Google is working on a product called “Knol” — a sort of competitor to online, nonprofit encyclopedia Wikipedia.
While Wikipedia lets anyone edit its articles, Google’s Knol is encouraging “people who know a particular subject to write an authoritative article about it” (official announcement here).
So why is Google doing this? Well, Wikipedia has posed a threat: Wikipedia entries frequently show up as top results in Google searches, redirecting Google searchers to Wikipedia instead of to any other site on the web.
We have no choice but to be skeptical, considering Google’s many so-far-fruitless efforts to challenge incumbent online competitors.
Google’s Knol will place author’s names next to their Knol article pages, which Google thinks will help users make better use of web content. Instead of a collaborative editing process, like what happens on Wikipedia, Knol authors will compete to have the most popular page on a topic. Users will be given the option to grade each page, to help clarify which author is best. (See below; a larger Knol screenshot here.)
Knol is Google-centric at its core. Its pages will be hosted by Google. Authors of Knol pages will be able to run Google ads and get some part of the revenue they generate — Google will get the other part. Google will also offer a Knol-specific search option.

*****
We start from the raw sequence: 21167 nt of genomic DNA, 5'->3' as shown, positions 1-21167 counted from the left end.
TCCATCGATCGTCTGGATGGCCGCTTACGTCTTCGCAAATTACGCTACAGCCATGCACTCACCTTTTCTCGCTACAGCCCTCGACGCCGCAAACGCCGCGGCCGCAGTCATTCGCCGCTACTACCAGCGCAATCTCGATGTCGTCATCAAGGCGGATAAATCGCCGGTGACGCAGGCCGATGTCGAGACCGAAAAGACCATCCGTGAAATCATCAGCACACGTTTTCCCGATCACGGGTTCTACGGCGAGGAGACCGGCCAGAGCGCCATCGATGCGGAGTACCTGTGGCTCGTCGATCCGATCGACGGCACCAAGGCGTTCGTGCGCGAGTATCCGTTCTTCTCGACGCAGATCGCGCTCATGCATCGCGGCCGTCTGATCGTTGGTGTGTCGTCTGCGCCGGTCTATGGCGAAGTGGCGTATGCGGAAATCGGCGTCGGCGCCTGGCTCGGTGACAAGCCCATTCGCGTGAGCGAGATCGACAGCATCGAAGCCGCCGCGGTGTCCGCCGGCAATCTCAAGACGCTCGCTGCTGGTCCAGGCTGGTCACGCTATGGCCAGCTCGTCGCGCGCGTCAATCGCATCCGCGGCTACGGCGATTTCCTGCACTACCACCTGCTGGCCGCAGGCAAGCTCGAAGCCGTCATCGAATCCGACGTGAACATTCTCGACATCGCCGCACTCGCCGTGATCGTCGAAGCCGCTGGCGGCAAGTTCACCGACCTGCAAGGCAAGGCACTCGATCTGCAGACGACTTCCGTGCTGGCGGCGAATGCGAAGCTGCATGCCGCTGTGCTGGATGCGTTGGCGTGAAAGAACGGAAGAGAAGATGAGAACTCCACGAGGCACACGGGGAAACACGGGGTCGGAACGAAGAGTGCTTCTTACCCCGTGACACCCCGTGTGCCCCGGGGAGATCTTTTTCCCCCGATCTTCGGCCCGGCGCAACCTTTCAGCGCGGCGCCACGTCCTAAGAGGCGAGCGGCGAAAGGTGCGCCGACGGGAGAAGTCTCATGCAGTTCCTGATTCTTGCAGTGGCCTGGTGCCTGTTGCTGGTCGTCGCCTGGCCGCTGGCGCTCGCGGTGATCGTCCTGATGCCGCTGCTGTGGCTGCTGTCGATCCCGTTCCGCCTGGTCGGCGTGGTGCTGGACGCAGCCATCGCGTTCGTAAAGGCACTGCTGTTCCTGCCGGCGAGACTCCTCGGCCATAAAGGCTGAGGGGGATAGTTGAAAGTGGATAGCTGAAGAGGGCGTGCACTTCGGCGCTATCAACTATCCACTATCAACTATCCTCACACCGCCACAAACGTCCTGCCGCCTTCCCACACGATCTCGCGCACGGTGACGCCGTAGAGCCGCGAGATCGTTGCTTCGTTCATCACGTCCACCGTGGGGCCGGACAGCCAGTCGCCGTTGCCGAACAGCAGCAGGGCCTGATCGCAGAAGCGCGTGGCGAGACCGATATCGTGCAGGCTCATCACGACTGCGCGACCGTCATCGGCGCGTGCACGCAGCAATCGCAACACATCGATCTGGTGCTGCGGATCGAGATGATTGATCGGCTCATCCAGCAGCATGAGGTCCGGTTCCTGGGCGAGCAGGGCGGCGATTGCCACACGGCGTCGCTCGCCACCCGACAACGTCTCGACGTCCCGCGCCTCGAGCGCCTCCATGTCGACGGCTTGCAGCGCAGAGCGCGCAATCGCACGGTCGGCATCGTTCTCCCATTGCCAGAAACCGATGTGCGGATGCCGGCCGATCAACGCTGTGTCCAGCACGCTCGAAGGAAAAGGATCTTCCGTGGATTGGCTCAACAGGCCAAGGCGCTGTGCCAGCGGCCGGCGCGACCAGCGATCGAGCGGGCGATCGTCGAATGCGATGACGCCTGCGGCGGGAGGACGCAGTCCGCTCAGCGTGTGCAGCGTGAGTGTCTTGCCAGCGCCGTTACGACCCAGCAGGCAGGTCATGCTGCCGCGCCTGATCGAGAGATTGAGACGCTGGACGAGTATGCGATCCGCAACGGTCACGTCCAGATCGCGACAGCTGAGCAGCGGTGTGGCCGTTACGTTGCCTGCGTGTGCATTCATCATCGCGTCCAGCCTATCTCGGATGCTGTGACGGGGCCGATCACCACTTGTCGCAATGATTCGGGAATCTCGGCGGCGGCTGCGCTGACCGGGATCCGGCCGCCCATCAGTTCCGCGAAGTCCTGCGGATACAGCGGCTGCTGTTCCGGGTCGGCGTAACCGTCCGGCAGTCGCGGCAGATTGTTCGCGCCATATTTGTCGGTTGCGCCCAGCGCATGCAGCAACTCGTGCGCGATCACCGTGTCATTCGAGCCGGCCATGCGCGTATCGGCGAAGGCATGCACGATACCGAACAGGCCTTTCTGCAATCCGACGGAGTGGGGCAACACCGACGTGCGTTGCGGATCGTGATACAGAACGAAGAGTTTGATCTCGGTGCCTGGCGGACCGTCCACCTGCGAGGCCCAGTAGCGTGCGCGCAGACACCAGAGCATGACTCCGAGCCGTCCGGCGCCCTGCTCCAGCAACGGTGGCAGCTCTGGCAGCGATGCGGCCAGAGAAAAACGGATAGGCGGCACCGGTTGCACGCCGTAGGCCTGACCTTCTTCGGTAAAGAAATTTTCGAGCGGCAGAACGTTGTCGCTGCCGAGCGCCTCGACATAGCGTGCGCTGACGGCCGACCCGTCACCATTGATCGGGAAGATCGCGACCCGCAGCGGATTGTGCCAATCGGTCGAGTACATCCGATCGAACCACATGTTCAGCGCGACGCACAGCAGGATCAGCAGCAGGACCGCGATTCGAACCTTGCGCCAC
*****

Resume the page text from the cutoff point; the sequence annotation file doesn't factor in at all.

Google will also apparently favor Knol pages over Wikipedia pages: “A knol on a particular topic is meant to be the first thing someone who searches for this topic for the first time will want to read.”
But this seems like a crass, commercial move that will marginalize the hard work of millions of Wikipedia volunteers, and breach the principle of objectivity that Google has more or less followed for delivering search results thus far.
Maybe Knol’s focus on giving individual authors a say will convince experts to contribute? That same idea was implemented awhile back for Google News. “Sources” could respond to news articles about in which they are mentioned. As far as we can tell, these “sources” haven’t used Google’s service.
Knol lets you create a web page, then put your content on it. This is akin to Google Base — remember, Google’s classified ad pages. Many thought it would destroy Craiglist and other online classified sites. It hasn’t.
Then there’s Google Checkout, the online payment system that was supposed to destroy incumbent Paypal. That effort has seen top engineers leave and, from what we hear, is at a stand-still.
Then there was OpenSocial, the developer platform that was supposed to make Facebook’s developer platform irrelevant. OpenSocial itself may become irrelevant, as Facebook licenses out its developer platform to other social networks, like Bebo.
If you want deep, even-handed analysis, see what Danny Sullivan has to say. Here’s his conclusion:
In short, at some point search engines cross over a line where they’re providing more information than simple answers or pointing out, which changes them from being a search service. Mahalo’s had a fast evolution along these lines, with some pages that are simply content destinations than search results. What happens when and if the major search engines do the same? Getting that balance of human knowledge, compiled information but still being a pointer is important. If Knol launches, Google’s going to face that challenge square on.